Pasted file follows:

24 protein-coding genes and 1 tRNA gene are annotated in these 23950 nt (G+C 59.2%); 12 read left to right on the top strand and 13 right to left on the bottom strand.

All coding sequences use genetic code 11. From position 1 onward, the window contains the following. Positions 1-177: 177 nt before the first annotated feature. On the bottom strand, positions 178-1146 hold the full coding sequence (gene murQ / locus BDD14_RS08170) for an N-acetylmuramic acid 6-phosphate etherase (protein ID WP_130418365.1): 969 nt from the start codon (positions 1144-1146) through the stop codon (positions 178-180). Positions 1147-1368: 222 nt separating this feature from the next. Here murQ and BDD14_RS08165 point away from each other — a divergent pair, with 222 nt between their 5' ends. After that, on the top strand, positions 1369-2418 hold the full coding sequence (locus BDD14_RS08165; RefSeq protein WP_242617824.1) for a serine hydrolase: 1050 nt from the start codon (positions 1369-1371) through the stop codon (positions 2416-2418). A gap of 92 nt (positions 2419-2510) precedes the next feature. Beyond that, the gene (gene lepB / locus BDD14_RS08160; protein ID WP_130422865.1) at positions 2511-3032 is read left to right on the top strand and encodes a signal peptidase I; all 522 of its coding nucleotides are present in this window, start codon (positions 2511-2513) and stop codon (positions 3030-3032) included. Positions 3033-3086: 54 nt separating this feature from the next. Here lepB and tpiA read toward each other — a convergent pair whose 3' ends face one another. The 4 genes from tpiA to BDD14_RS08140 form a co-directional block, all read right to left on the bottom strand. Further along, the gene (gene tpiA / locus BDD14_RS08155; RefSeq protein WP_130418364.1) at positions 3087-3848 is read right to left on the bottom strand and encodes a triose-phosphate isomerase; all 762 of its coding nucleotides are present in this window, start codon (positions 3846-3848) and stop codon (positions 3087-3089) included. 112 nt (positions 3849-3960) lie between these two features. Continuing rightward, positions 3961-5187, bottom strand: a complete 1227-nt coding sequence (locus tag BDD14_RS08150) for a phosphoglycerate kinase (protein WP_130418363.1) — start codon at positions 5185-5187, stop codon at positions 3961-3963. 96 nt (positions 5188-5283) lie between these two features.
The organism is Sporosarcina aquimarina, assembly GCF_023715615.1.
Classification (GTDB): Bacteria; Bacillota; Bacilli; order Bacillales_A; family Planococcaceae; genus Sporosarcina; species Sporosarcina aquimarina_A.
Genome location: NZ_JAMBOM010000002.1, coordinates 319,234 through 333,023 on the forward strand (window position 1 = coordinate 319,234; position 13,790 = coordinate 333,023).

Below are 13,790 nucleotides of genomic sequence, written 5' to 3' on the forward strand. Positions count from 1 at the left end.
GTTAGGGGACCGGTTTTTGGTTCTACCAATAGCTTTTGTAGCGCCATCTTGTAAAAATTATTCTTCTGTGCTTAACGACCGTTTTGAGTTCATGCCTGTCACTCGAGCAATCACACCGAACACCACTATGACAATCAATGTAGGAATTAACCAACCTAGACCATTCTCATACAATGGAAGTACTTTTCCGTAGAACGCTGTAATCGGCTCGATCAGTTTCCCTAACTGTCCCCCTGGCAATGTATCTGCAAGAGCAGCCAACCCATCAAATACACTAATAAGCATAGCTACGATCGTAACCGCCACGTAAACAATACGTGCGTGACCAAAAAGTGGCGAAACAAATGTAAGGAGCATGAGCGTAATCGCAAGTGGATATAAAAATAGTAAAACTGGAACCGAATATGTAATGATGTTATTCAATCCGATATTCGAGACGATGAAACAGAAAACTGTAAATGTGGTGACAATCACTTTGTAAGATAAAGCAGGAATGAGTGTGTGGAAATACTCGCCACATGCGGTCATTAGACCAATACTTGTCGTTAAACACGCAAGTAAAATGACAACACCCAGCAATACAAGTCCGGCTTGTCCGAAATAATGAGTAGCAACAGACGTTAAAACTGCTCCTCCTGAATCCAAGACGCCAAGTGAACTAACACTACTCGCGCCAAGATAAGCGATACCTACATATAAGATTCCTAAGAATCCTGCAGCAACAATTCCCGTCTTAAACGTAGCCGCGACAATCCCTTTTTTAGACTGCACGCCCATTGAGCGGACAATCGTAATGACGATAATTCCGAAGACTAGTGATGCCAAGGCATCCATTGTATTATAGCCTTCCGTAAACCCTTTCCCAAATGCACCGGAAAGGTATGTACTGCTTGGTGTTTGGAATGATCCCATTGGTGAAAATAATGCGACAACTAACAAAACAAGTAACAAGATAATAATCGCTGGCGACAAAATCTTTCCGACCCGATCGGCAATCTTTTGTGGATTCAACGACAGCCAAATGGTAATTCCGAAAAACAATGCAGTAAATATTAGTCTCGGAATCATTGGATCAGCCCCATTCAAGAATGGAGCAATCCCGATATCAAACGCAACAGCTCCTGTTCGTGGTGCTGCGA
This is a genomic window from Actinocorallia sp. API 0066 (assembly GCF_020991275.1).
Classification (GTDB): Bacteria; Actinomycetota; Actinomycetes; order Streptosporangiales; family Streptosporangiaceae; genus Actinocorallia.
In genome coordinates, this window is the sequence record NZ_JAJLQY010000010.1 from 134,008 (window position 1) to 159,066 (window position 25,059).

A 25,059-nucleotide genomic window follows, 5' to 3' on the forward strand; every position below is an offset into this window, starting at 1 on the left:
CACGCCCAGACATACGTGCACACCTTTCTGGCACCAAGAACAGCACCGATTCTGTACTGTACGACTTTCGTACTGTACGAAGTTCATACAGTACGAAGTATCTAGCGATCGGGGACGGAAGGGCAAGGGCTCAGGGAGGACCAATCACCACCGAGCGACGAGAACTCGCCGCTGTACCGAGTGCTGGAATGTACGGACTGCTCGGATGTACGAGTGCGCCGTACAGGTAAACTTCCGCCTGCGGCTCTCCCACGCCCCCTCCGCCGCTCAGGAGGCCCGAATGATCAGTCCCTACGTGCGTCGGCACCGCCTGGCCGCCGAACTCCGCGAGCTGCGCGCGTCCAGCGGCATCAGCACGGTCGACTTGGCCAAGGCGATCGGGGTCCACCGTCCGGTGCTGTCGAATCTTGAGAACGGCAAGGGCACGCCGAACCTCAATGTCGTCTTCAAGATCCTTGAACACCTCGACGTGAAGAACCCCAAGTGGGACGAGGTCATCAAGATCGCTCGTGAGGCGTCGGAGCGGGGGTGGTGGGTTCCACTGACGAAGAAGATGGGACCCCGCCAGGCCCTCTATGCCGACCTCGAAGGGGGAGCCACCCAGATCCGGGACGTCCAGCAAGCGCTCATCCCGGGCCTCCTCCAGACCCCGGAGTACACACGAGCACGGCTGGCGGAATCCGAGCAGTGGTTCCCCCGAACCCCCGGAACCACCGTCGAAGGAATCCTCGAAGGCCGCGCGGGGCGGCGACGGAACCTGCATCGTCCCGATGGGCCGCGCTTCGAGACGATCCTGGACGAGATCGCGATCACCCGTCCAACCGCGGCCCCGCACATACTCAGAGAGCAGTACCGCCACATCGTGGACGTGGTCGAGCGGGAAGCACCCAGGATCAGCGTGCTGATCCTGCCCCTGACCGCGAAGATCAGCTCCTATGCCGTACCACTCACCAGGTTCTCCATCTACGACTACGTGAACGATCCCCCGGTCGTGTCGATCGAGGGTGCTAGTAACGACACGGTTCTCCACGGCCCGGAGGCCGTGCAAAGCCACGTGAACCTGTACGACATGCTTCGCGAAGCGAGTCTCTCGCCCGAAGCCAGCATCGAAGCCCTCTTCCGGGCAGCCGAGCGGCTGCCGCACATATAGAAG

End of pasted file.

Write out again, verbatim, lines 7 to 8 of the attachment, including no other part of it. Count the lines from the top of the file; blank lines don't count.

GTTAGGGGACCGGTTTTTGGTTCTACCAATAGCTTTTGTAGCGCCATCTTGTAAAAATTATTCTTCTGTGCTTAACGACCGTTTTGAGTTCATGCCTGTCACTCGAGCAATCACACCGAACACCACTATGACAATCAATGTAGGAATTAACCAACCTAGACCATTCTCATACAATGGAAGTACTTTTCCGTAGAACGCTGTAATCGGCTCGATCAGTTTCCCTAACTGTCCCCCTGGCAATGTATCTGCAAGAGCAGCCAACCCATCAAATACACTAATAAGCATAGCTACGATCGTAACCGCCACGTAAACAATACGTGCGTGACCAAAAAGTGGCGAAACAAATGTAAGGAGCATGAGCGTAATCGCAAGTGGATATAAAAATAGTAAAACTGGAACCGAATATGTAATGATGTTATTCAATCCGATATTCGAGACGATGAAACAGAAAACTGTAAATGTGGTGACAATCACTTTGTAAGATAAAGCAGGAATGAGTGTGTGGAAATACTCGCCACATGCGGTCATTAGACCAATACTTGTCGTTAAACACGCAAGTAAAATGACAACACCCAGCAATACAAGTCCGGCTTGTCCGAAATAATGAGTAGCAACAGACGTTAAAACTGCTCCTCCTGAATCCAAGACGCCAAGTGAACTAACACTACTCGCGCCAAGATAAGCGATACCTACATATAAGATTCCTAAGAATCCTGCAGCAACAATTCCCGTCTTAAACGTAGCCGCGACAATCCCTTTTTTAGACTGCACGCCCATTGAGCGGACAATCGTAATGACGATAATTCCGAAGACTAGTGATGCCAAGGCATCCATTGTATTATAGCCTTCCGTAAACCCTTTCCCAAATGCACCGGAAAGGTATGTACTGCTTGGTGTTTGGAATGATCCCATTGGTGAAAATAATGCGACAACTAACAAAACAAGTAACAAGATAATAATCGCTGGCGACAAAATCTTTCCGACCCGATCGGCAATCTTTTGTGGATTCAACGACAGCCAAATGGTAATTCCGAAAAACAATGCAGTAAATATTAGTCTCGGAATCATTGGATCAGCCCCATTCAAGAATGGAGCAATCCCGATATCAAACGCAACAGCTCCTGTTCGTGGTGCTGCGA
This is a genomic window from Actinocorallia sp. API 0066 (assembly GCF_020991275.1).